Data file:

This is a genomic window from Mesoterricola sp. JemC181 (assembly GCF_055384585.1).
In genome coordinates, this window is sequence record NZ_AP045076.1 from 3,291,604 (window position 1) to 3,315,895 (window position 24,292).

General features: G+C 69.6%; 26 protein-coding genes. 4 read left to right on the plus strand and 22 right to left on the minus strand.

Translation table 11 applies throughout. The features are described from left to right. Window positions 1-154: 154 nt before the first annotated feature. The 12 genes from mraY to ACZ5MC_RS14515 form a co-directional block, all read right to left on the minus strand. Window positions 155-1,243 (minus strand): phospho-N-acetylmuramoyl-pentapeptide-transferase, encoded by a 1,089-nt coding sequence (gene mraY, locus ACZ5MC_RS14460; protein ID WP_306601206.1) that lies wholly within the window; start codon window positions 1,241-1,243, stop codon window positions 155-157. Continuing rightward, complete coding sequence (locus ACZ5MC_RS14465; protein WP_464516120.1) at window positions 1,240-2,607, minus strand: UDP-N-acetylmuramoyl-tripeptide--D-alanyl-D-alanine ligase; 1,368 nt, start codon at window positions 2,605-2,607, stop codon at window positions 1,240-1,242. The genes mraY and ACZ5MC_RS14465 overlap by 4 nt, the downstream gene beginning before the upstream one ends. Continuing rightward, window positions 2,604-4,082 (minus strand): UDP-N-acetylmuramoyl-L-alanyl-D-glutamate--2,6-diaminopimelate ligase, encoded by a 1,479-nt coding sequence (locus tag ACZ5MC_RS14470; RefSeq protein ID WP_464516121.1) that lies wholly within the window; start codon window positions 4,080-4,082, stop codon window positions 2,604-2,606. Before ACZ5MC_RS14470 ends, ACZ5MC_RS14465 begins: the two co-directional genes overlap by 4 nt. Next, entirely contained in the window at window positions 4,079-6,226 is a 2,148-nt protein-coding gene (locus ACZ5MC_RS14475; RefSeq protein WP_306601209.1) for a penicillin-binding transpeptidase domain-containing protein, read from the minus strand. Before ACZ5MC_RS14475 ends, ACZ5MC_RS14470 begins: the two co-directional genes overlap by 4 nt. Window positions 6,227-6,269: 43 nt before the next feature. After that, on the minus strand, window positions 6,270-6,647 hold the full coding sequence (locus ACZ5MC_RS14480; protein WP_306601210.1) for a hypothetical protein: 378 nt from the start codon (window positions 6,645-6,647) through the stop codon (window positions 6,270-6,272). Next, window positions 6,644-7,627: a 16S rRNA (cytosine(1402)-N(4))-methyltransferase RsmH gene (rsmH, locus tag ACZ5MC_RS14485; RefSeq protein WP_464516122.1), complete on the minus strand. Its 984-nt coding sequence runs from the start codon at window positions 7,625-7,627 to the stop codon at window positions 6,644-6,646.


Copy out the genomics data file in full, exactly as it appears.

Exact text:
This is a genomic window from Mesoterricola sp. JemC181 (assembly GCF_055384585.1).
In genome coordinates, this window is sequence record NZ_AP045076.1 from 3,291,604 (window position 1) to 3,315,895 (window position 24,292).

General features: G+C 69.6%; 26 protein-coding genes. 4 read left to right on the plus strand and 22 right to left on the minus strand.

Translation table 11 applies throughout. The features are described from left to right. Window positions 1-154: 154 nt before the first annotated feature. The 12 genes from mraY to ACZ5MC_RS14515 form a co-directional block, all read right to left on the minus strand. Window positions 155-1,243 (minus strand): phospho-N-acetylmuramoyl-pentapeptide-transferase, encoded by a 1,089-nt coding sequence (gene mraY, locus ACZ5MC_RS14460; protein ID WP_306601206.1) that lies wholly within the window; start codon window positions 1,241-1,243, stop codon window positions 155-157. Continuing rightward, complete coding sequence (locus ACZ5MC_RS14465; protein WP_464516120.1) at window positions 1,240-2,607, minus strand: UDP-N-acetylmuramoyl-tripeptide--D-alanyl-D-alanine ligase; 1,368 nt, start codon at window positions 2,605-2,607, stop codon at window positions 1,240-1,242. The genes mraY and ACZ5MC_RS14465 overlap by 4 nt, the downstream gene beginning before the upstream one ends. Continuing rightward, window positions 2,604-4,082 (minus strand): UDP-N-acetylmuramoyl-L-alanyl-D-glutamate--2,6-diaminopimelate ligase, encoded by a 1,479-nt coding sequence (locus tag ACZ5MC_RS14470; RefSeq protein ID WP_464516121.1) that lies wholly within the window; start codon window positions 4,080-4,082, stop codon window positions 2,604-2,606. Before ACZ5MC_RS14470 ends, ACZ5MC_RS14465 begins: the two co-directional genes overlap by 4 nt. Next, entirely contained in the window at window positions 4,079-6,226 is a 2,148-nt protein-coding gene (locus ACZ5MC_RS14475; RefSeq protein WP_306601209.1) for a penicillin-binding transpeptidase domain-containing protein, read from the minus strand. Before ACZ5MC_RS14475 ends, ACZ5MC_RS14470 begins: the two co-directional genes overlap by 4 nt. Window positions 6,227-6,269: 43 nt before the next feature. After that, on the minus strand, window positions 6,270-6,647 hold the full coding sequence (locus ACZ5MC_RS14480; protein WP_306601210.1) for a hypothetical protein: 378 nt from the start codon (window positions 6,645-6,647) through the stop codon (window positions 6,270-6,272). Next, window positions 6,644-7,627: a 16S rRNA (cytosine(1402)-N(4))-methyltransferase RsmH gene (rsmH, locus tag ACZ5MC_RS14485; RefSeq protein WP_464516122.1), complete on the minus strand. Its 984-nt coding sequence runs from the start codon at window positions 7,625-7,627 to the stop codon at window positions 6,644-6,646.